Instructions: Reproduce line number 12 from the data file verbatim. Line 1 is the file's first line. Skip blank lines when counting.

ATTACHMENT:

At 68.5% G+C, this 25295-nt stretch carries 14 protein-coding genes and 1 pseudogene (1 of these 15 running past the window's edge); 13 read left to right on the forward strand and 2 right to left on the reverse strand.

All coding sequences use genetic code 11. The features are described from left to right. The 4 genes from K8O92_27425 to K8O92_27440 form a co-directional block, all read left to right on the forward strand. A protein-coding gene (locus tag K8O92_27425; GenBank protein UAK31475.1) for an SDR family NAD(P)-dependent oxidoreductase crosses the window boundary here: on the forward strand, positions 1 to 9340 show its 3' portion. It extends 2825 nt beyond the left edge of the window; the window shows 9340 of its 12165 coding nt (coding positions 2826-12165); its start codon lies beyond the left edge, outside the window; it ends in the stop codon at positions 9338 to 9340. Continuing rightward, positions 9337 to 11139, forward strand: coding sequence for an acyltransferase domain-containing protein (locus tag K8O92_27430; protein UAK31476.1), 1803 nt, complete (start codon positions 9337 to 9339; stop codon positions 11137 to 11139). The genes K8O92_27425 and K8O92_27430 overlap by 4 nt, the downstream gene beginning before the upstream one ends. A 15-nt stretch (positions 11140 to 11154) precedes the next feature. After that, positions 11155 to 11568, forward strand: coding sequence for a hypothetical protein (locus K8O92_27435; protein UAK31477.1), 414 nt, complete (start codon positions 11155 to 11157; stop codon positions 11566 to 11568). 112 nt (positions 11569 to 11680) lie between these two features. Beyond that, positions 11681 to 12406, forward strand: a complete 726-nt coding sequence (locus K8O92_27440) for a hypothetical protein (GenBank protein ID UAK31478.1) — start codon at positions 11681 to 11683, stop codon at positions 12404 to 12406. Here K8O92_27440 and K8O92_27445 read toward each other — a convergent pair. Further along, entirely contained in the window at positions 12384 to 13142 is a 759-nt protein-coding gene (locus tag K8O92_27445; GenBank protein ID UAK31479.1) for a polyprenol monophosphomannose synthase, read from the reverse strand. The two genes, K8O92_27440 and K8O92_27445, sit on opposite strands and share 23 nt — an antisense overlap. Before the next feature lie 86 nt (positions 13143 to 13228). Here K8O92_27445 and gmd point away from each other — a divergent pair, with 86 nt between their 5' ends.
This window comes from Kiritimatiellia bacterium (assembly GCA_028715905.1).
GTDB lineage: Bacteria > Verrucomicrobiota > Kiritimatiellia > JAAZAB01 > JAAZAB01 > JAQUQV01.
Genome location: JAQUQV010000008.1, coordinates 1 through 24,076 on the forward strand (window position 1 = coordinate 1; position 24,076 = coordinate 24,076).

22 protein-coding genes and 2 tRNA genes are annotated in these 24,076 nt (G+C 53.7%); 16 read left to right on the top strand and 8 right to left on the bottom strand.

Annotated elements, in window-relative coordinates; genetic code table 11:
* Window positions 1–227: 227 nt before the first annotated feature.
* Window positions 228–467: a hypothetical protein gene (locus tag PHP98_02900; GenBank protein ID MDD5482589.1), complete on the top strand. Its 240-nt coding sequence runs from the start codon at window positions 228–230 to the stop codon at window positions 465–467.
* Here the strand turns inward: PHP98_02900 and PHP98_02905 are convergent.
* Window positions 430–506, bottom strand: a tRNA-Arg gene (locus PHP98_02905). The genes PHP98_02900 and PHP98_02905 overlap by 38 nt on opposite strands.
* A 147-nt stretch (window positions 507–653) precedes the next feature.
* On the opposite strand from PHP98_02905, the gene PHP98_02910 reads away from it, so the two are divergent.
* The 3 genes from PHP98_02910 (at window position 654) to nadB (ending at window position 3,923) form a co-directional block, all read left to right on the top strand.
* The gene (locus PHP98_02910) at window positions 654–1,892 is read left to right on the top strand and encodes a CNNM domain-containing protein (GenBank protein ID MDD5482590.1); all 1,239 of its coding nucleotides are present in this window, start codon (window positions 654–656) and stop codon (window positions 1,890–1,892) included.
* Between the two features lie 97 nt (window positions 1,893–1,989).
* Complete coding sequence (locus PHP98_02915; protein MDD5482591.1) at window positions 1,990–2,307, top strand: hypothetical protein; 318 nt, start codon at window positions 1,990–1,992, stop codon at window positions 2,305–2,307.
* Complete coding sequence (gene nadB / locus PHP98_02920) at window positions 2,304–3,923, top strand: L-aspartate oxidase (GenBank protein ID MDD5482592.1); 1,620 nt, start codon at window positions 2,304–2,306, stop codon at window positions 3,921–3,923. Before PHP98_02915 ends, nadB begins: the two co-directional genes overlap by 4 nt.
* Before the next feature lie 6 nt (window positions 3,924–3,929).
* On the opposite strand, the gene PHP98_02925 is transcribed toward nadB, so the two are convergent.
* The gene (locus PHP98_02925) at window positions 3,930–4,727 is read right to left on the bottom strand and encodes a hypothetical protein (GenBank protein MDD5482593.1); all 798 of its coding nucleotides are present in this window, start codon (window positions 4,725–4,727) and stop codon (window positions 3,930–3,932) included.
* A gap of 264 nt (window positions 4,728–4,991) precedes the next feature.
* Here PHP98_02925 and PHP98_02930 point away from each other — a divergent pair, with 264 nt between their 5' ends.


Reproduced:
* A 147-nt stretch (window positions 507–653) precedes the next feature.